It’s so easy to come from a place of lack as we build our brands, our images, our companies, and our customer bases. At times a sense of panic sets in. “I’m running out of time, money, ideas, patience.” It’s true that some resources are finite. But most often when it comes to what we need in business, there’s always enough. And if we’ve exhausted our supply in the present moment, we can make more.
Seth Godin delivered some beautiful ideas this morning in his blog about overcoming the extraction mindset. About the idea that when resources are limited, we grab until we run out, with no regard to sustainability. I love Godin’s message and his warning. And his thoughts took me to a related place: How is it that Seth Godin never runs out of ideas? Every day he shows up in my news feed with a fresh focus, a novel concept, or a fascinating take on some seemingly ordinary thing.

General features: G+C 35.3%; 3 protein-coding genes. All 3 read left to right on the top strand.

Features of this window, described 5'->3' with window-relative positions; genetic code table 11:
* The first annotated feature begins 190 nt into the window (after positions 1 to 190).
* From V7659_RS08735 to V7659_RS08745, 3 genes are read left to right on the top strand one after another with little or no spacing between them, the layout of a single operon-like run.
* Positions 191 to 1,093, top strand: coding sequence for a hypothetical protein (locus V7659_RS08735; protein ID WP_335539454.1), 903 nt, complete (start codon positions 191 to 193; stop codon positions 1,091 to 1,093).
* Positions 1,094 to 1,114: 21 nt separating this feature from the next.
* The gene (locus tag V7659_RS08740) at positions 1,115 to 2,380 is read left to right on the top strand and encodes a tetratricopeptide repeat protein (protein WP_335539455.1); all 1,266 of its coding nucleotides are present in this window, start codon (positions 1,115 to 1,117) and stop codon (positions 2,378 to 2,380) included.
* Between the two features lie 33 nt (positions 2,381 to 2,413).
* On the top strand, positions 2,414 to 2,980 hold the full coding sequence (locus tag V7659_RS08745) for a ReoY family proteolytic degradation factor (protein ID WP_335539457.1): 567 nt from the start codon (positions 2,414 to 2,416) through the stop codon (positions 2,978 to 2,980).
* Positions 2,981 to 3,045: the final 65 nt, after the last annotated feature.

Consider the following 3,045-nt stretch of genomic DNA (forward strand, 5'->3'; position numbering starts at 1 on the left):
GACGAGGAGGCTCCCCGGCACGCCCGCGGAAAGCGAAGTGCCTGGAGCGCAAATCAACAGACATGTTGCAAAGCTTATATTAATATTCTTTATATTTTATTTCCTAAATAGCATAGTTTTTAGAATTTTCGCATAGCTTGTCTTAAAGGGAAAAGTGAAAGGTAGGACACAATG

Intellectual and emotional capital are not finite. One of the comforting truths I’ve discovered – and am attempting to teach our son – is that we never run out of life’s most powerful resources: love, respect, passion, wonder… The reserves are never-ending. This perspective takes us far beyond hope. It takes us to the understanding that everything will be just fine.
It’s tempting to see business as different from “real life.” But that’s always a trap. Business is real life. And the ever-comforting wisdom of abundance carries straight over to our commercial enterprises. The most powerful resources in business – innovation, connection, creativity, reputation, influence, capacity for change – are unlimited. The real trick is in learning how to mine them.
The next time you find yourself vying for a competitor’s customers, or feeling resentful that they’ve stolen yours, focus on your unlimited power to connect. The next time you feel fearful of someone stealing your idea, start thinking about a new one. The next time you worry that your image has been tarnished, remind yourself that opportunities to rebuild and reshape are endless.
The next time you fear you’re running out, ask yourself, “How can I make more?”